I met Susana Morgado when she was working the door at a show that she had planned and promoted here in Toronto. Not only was the show excellent, thanks to the great bands on the bill she’d expertly curated, but I was also struck by how positive and welcoming the environment of the show was. As I attended more of Morgado’s shows, I came to realize that this was her standard operating procedure: an expertly chosen set of local and touring bands, a show that runs smoothly and professionally, and a positive environment for fans and performers alike. It was high time for Girls Don’t Like Metal to talk to a promoter, and I soon realized that Morgado would be an ideal subject, as she contributes a great deal to the local scene in the form of great shows. Plus, she fills a vital role in organizing events for the heavy metal community that is often invisible, and deserves to be celebrated.
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How did you first come to fall in love with heavy metal? What is your love story?
Honestly, I don’t remember the first moment that I fell in love with heavy metal. Growing up, my musical tastes were always varied; everything from listening to ’50s songs in the long car rides with my parents to being introduced to the likes of Soundgarden, Tool and Nirvana by my older siblings to finding my own musical tastes in my teens. The one thing I do remember is sneaking into my brother’s room when he wasn’t home so I could listen to his ToolEnima CD because It was inappropriate for my age.
Growing up I didn’t have many friends who were into really heavy music, until I was about 15, when an old elementary school friend that I had re-connected with invited me out to a Cradle of Filth concert . It was the first time I had someone to hang out with who liked heavy music, and was willing to go out to shows. I remember not even being that familiar with the music, but wanting to go to check it out. At that point I still mainly listened to bands such as The Deftones, Silverchair and Incubus….going to a Cradle of Filth concert was a whole other story.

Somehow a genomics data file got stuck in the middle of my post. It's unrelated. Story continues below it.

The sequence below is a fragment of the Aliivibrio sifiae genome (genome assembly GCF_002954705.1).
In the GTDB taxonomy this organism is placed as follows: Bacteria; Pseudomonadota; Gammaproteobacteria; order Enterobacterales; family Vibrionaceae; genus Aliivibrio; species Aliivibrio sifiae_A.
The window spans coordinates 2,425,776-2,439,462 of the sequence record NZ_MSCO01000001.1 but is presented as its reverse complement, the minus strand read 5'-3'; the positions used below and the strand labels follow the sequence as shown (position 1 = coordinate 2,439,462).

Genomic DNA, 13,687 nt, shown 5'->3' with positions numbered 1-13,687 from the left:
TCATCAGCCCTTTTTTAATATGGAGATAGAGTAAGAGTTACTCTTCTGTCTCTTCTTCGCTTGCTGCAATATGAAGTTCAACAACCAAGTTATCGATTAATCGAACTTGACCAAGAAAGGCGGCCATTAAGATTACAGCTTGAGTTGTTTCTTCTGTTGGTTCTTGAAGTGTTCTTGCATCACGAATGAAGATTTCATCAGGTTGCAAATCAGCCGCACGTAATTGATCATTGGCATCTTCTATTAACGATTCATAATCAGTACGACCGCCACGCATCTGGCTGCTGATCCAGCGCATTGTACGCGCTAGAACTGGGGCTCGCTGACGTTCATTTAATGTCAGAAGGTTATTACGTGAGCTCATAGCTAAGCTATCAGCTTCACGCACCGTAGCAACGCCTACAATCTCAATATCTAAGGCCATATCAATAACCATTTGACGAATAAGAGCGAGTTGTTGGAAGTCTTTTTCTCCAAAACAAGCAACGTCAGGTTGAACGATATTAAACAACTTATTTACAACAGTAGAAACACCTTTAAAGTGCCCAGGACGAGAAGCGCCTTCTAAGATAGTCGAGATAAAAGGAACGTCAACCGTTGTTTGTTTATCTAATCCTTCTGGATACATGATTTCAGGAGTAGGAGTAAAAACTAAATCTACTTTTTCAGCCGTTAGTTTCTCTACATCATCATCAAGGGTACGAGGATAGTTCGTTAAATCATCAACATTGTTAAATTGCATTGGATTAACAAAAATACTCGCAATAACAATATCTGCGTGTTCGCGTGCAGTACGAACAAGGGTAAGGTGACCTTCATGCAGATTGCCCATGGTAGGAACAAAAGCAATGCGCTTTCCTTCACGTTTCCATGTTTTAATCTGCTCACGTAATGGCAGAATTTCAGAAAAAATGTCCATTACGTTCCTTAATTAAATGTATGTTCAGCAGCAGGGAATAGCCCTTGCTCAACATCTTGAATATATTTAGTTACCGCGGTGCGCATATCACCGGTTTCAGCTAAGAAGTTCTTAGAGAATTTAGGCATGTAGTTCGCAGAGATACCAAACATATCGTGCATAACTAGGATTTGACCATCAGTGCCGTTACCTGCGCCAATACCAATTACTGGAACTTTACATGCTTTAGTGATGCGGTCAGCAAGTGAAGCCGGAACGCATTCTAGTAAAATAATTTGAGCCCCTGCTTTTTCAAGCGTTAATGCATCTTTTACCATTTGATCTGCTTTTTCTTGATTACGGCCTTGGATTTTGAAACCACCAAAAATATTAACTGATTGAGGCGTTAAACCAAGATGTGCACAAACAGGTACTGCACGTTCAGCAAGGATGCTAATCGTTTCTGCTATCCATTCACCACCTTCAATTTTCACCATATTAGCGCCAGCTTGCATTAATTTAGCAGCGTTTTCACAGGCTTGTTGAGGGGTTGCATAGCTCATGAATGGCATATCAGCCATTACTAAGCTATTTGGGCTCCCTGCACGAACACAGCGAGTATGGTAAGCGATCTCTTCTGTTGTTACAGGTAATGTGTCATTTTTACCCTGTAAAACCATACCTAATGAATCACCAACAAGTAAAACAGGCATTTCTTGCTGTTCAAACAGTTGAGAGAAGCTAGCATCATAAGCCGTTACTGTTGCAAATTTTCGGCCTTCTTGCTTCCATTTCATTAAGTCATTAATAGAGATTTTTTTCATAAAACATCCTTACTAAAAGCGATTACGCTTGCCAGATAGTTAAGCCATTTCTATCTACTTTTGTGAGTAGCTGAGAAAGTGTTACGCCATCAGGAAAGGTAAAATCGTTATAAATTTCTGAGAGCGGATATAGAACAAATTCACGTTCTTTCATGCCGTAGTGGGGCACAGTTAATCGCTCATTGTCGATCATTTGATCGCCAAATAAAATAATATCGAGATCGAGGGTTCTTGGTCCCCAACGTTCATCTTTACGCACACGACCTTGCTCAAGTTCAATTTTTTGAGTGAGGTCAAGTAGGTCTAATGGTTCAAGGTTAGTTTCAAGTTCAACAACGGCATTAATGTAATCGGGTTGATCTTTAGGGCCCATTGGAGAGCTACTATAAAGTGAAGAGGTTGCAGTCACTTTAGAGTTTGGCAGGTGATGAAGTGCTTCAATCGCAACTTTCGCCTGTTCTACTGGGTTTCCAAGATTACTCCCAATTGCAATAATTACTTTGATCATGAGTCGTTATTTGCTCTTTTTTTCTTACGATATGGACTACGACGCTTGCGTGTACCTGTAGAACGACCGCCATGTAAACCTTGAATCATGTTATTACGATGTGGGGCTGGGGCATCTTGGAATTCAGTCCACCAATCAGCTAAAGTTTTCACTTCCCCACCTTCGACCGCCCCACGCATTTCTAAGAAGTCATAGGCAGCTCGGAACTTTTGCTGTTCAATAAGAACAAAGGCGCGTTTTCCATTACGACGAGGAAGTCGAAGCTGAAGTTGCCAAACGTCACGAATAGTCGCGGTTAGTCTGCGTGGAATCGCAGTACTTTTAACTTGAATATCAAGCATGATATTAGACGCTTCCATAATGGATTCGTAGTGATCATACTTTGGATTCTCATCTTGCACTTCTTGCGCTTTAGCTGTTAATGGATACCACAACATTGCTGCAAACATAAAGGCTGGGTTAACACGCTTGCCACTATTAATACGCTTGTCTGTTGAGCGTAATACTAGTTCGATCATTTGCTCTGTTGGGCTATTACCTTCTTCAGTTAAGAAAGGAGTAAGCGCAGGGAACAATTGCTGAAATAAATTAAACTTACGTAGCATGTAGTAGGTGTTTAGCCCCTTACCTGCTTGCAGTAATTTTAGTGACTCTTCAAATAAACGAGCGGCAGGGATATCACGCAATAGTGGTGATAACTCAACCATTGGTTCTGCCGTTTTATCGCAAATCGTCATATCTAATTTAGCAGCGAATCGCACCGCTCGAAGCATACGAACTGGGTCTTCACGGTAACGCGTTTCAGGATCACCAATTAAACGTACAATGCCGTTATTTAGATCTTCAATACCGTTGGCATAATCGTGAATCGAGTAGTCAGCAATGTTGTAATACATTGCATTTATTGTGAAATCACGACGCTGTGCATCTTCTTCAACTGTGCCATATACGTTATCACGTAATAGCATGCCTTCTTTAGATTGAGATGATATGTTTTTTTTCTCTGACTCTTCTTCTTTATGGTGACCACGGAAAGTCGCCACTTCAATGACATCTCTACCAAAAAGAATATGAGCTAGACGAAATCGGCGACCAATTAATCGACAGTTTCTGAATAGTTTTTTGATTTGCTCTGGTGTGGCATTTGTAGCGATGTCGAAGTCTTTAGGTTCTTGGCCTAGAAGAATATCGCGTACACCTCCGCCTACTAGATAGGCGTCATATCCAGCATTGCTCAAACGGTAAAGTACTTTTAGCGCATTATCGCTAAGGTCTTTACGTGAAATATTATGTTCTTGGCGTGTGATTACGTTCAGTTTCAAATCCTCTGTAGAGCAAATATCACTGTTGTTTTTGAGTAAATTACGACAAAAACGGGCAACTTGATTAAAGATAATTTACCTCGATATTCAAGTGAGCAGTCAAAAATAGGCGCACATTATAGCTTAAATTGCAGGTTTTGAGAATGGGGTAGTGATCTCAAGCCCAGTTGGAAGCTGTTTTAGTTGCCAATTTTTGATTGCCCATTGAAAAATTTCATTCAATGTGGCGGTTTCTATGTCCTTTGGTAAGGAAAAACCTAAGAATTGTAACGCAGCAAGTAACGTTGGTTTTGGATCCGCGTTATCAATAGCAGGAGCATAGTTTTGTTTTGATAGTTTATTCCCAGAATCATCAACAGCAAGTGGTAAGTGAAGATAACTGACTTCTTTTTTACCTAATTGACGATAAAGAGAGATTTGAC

From there I got into punk, hardcore and anything else I could get my hands on. I discovered underground music, and I have to thank a lot of the random people I’ve met along the way for introducing me to some pretty incredible bands. As for now I still straddle the lines of many musical genres, but the heavy/strange is still what I call home sweet home.
What is it about heavy music that draws you to it?
There are no exact words that can describe what draws me to heavy music, it just evokes a feeling from me that I can’t describe that I feel a connection with. For whatever reason heavy music has just always done that more than others. I guess it’s the rawness that I am drawn too. There’s just something about someone who sounds like they might throw up or break down from how hard their singing/screaming. There’s an energy there you just don’t really get anywhere else.
Heavy metal is renowned as a genre for intense live shows. What do you most love about the live metal experience?
The energy, meeting new people, discovering new bands, seeing bands go ape shit and mosh pits doing the same thing.
What made you realize you wanted to start putting on shows instead of just attending them?
I was just out of high school, and was going to a lot of local hardcore shows throughout Toronto. I saw people my age putting on these gigs, and thought ,”Well fuck, I can do that.”
I wasn’t in a band, couldn’t scream and couldn’t really play guitar all that well. It was a way for me to become a part of this scene that I was falling in love with more and more each day.
I just wanted to do anything I could to help out the bands I loved, and bring them to Toronto. It was my way to contribute and keep the local scene alive.
What do you hope to bring to the shows do you put on? What kind of an environment do you want to create for concert-goers?